Tuesday, May 30, 2006


No child left behind

While it's clear to me (and to a good many respected educators, who know far more than I do about this) that King George's "No Child Left Behind" program is ill conceived, the program does highlight one thing that I do believe in: that we, as a society, have a responsibility to ensure that our children are collectively educated "properly", according to societal standards. No matter that you're a steel worker and your son will be a steel worker too: we will teach your son history and biology. No matter that your daughter will never travel beyond Omaha: we will teach your daughter geography and chemistry and geometry. And we aim to make sure that the schools are properly prepared to do that.

On Saturday, NPR reported about a movement among some Southern Baptists to remove their children from non-religious schools. This faction wants to "develop an exit strategy" from the public schools, because those schools provide a worldly education for their children, rather than a "Christ-centered" one. It isn't just that public schools are teaching evolution, and are accepting of homosexuality, though that's part of it. Apart from those sorts of concerns, there are, they say, "biblical reasons" for this.

As Roger Moran, a member of the Southern Baptist Convention's executive committee says:

It is time for responsible Southern Baptists to develop an exit strategy out of the public schools because the public schools are no longer allowed to train our children in the ways that the scriptures commands [sic] that we train them, and that is in the ways of the Lord, not in the ways of the world.
At one level, there's really no issue here: there are already Christian academies, as there are Catholic, Jewish, and Muslim schools, and these schools give a religious education as well as teaching the fundamental curricula — and that's fine, as long as they do teach the fundamental curricula. It becomes a problem if the school substitutes religious training for what society considers a proper education. In other words, it's OK to train them in the ways of the Lord as well as in the ways of the world — but not instead.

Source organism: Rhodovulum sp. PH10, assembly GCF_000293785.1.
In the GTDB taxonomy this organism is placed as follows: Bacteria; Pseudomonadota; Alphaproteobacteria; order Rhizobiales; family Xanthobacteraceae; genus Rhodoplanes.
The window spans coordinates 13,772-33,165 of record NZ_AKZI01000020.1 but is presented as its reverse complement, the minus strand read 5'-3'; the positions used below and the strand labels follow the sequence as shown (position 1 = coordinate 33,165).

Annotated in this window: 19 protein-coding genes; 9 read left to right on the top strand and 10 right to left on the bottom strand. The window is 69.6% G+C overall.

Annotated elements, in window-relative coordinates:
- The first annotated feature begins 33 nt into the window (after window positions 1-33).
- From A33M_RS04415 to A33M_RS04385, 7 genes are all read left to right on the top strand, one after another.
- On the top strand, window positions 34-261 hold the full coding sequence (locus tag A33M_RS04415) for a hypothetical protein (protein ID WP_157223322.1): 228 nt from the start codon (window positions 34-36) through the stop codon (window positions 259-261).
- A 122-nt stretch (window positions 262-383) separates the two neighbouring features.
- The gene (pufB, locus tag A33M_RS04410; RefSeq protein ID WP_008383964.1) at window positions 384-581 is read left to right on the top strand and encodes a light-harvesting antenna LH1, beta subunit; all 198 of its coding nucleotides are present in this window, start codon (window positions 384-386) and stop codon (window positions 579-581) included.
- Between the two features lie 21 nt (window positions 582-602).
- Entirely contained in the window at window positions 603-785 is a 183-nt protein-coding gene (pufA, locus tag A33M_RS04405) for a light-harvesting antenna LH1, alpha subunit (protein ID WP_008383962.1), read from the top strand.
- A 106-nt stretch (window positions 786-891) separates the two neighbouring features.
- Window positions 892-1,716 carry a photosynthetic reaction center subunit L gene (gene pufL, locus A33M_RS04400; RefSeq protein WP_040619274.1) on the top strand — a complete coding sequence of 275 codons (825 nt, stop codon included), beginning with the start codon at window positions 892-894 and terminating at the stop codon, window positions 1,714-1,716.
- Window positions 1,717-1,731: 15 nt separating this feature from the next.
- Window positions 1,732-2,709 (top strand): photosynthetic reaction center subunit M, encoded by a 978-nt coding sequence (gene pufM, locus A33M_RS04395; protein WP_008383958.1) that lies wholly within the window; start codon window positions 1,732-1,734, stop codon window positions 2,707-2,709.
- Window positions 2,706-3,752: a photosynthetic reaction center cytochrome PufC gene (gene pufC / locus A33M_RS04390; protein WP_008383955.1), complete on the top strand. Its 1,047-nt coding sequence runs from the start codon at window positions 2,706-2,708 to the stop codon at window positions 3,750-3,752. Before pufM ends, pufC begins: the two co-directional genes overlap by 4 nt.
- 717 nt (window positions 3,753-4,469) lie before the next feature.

Mr Moran goes on to cite a study:

Evangelical Christianity is losing 88% of its children. At the age of 18, they're leaving the church, and they're not coming back — or at least they're showing no signs of coming back. And if that is even remotely true, then what that says is, we got a serious problem.

Mr Moran places the blame "directly on the leadership of the Southern Baptist Convention" because they have "failed to sound the alarm."He says that in addition to the schools, it's all aspects of popular culture — movies, music, and so on — that "pull children away from the biblical Christian perspective."

I have an alternative explanation: maybe the children are "leaving" because what you're giving them to work with is unusable. Maybe it's just wrong to expect the average person to toss away the society s/he lives in and be immersed in a rigid, fanatical dogma. A small number of people will have a calling as pastors, priests, ministers, rabbis, imams, and whatnot, but, by and large, the average kid will — and should — fit into the surrounding society. Maybe the answer is to ease the fanaticism and accept that there are other things around besides bible study. Maybe it's better to teach kids to think independently and critically, to educate them well to be doctors, lawyers, business executives, engineers, and presidents. Maybe if you show them that they can do that and follow God at the same time, your church will thrive. And you won't have to hold your children back by enslaving them and keeping them ignorant.

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